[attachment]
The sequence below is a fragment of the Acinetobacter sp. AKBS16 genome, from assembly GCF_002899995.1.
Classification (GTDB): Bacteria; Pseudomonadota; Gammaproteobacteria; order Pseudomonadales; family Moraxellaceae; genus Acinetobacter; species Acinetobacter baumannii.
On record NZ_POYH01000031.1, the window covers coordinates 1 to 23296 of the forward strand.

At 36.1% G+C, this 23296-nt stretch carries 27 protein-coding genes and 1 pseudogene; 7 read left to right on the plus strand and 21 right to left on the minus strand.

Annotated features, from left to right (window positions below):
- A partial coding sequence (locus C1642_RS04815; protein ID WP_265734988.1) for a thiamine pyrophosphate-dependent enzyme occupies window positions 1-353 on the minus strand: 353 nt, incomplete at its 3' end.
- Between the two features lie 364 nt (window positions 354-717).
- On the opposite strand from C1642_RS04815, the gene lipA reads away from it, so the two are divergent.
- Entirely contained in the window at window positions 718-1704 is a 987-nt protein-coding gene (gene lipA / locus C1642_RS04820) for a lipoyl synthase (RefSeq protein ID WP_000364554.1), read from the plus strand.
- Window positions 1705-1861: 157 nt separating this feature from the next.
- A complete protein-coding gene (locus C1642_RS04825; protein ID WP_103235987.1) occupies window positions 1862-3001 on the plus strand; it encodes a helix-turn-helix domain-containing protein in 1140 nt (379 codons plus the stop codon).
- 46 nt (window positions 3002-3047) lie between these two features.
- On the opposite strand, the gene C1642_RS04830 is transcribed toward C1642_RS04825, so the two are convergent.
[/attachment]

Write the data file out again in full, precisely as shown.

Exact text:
The sequence below is a fragment of the Acinetobacter sp. AKBS16 genome, from assembly GCF_002899995.1.
Classification (GTDB): Bacteria; Pseudomonadota; Gammaproteobacteria; order Pseudomonadales; family Moraxellaceae; genus Acinetobacter; species Acinetobacter baumannii.
On record NZ_POYH01000031.1, the window covers coordinates 1 to 23296 of the forward strand.

At 36.1% G+C, this 23296-nt stretch carries 27 protein-coding genes and 1 pseudogene; 7 read left to right on the plus strand and 21 right to left on the minus strand.

Annotated features, from left to right (window positions below):
- A partial coding sequence (locus C1642_RS04815; protein ID WP_265734988.1) for a thiamine pyrophosphate-dependent enzyme occupies window positions 1-353 on the minus strand: 353 nt, incomplete at its 3' end.
- Between the two features lie 364 nt (window positions 354-717).
- On the opposite strand from C1642_RS04815, the gene lipA reads away from it, so the two are divergent.
- Entirely contained in the window at window positions 718-1704 is a 987-nt protein-coding gene (gene lipA / locus C1642_RS04820) for a lipoyl synthase (RefSeq protein ID WP_000364554.1), read from the plus strand.
- Window positions 1705-1861: 157 nt separating this feature from the next.
- A complete protein-coding gene (locus C1642_RS04825; protein ID WP_103235987.1) occupies window positions 1862-3001 on the plus strand; it encodes a helix-turn-helix domain-containing protein in 1140 nt (379 codons plus the stop codon).
- 46 nt (window positions 3002-3047) lie between these two features.
- On the opposite strand, the gene C1642_RS04830 is transcribed toward C1642_RS04825, so the two are convergent.